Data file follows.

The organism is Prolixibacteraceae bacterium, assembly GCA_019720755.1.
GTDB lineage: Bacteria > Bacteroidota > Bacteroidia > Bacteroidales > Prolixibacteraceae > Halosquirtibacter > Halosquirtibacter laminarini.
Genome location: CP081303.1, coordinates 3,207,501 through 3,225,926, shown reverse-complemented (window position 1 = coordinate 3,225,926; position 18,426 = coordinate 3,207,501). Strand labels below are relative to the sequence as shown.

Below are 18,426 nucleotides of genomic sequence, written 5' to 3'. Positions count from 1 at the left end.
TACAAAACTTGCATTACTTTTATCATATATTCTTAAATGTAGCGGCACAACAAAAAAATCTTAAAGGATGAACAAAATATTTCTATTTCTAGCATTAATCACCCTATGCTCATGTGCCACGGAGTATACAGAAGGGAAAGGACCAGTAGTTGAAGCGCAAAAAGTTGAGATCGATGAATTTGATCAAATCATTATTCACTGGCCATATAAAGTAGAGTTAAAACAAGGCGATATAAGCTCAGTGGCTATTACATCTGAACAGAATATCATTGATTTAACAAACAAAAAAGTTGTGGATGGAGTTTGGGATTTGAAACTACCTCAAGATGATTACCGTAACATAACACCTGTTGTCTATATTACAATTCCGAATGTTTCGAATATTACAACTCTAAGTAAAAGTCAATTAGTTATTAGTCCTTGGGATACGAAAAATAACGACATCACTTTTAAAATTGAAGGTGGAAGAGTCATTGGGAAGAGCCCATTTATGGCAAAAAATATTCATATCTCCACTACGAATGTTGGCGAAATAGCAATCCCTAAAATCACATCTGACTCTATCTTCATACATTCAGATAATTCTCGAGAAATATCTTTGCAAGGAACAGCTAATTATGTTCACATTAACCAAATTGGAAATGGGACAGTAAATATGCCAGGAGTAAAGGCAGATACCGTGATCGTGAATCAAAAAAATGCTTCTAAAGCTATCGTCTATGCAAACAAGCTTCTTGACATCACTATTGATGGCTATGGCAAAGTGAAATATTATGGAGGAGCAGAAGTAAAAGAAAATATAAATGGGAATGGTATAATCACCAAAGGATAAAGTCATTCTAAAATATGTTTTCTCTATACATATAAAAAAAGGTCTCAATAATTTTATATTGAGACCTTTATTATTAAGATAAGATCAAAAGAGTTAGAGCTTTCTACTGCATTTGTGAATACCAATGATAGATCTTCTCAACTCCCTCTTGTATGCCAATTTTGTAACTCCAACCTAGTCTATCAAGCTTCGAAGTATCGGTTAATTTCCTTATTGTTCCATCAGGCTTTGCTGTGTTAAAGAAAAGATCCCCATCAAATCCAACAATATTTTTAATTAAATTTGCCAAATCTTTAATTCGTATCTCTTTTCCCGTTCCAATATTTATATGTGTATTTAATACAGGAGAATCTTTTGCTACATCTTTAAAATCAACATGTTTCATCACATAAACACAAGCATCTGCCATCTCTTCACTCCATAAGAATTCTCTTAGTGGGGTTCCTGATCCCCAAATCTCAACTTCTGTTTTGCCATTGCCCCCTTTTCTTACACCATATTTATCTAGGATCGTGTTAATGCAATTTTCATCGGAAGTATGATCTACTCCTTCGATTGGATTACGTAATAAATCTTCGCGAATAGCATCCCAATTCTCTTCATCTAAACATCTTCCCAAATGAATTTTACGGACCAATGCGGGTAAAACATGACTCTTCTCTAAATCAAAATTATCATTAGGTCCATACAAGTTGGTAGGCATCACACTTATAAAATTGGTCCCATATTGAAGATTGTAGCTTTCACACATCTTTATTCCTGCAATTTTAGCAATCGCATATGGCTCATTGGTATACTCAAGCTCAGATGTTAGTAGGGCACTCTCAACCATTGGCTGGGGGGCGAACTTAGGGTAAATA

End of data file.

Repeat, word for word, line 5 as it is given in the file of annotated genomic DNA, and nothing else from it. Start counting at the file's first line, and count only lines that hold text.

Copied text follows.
TACAAAACTTGCATTACTTTTATCATATATTCTTAAATGTAGCGGCACAACAAAAAAATCTTAAAGGATGAACAAAATATTTCTATTTCTAGCATTAATCACCCTATGCTCATGTGCCACGGAGTATACAGAAGGGAAAGGACCAGTAGTTGAAGCGCAAAAAGTTGAGATCGATGAATTTGATCAAATCATTATTCACTGGCCATATAAAGTAGAGTTAAAACAAGGCGATATAAGCTCAGTGGCTATTACATCTGAACAGAATATCATTGATTTAACAAACAAAAAAGTTGTGGATGGAGTTTGGGATTTGAAACTACCTCAAGATGATTACCGTAACATAACACCTGTTGTCTATATTACAATTCCGAATGTTTCGAATATTACAACTCTAAGTAAAAGTCAATTAGTTATTAGTCCTTGGGATACGAAAAATAACGACATCACTTTTAAAATTGAAGGTGGAAGAGTCATTGGGAAGAGCCCATTTATGGCAAAAAATATTCATATCTCCACTACGAATGTTGGCGAAATAGCAATCCCTAAAATCACATCTGACTCTATCTTCATACATTCAGATAATTCTCGAGAAATATCTTTGCAAGGAACAGCTAATTATGTTCACATTAACCAAATTGGAAATGGGACAGTAAATATGCCAGGAGTAAAGGCAGATACCGTGATCGTGAATCAAAAAAATGCTTCTAAAGCTATCGTCTATGCAAACAAGCTTCTTGACATCACTATTGATGGCTATGGCAAAGTGAAATATTATGGAGGAGCAGAAGTAAAAGAAAATATAAATGGGAATGGTATAATCACCAAAGGATAAAGTCATTCTAAAATATGTTTTCTCTATACATATAAAAAAAGGTCTCAATAATTTTATATTGAGACCTTTATTATTAAGATAAGATCAAAAGAGTTAGAGCTTTCTACTGCATTTGTGAATACCAATGATAGATCTTCTCAACTCCCTCTTGTATGCCAATTTTGTAACTCCAACCTAGTCTATCAAGCTTCGAAGTATCGGTTAATTTCCTTATTGTTCCATCAGGCTTTGCTGTGTTAAAGAAAAGATCCCCATCAAATCCAACAATATTTTTAATTAAATTTGCCAAATCTTTAATTCGTATCTCTTTTCCCGTTCCAATATTTATATGTGTATTTAATACAGGAGAATCTTTTGCTACATCTTTAAAATCAACATGTTTCATCACATAAACACAAGCATCTGCCATCTCTTCACTCCATAAGAATTCTCTTAGTGGGGTTCCTGATCCCCAAATCTCAACTTCTGTTTTGCCATTGCCCCCTTTTCTTACACCATATTTATCTAGGATCGTGTTAATGCAATTTTCATCGGAAGTATGATCTACTCCTTCGATTGGATTACGTAATAAATCTTCGCGAATAGCATCCCAATTCTCTTCATCTAAACATCTTCCCAAATGAATTTTACGGACCAATGCGGGTAAAACATGACTCTTCTCTAAATCAAAATTATCATTAGGTCCATACAAGTTGGTAGGCATCACACTTATAAAATTGGTCCCATATTGAAGATTGTAGCTTTCACACATCTTTATTCCTGCAATTTTAGCAATCGCATATGGCTCATTGGTATACTCAAGCTCAGATGTTAGTAGGGCACTCTCAACCATTGGCTGGGGGGCGAACTTAGGGTAAATA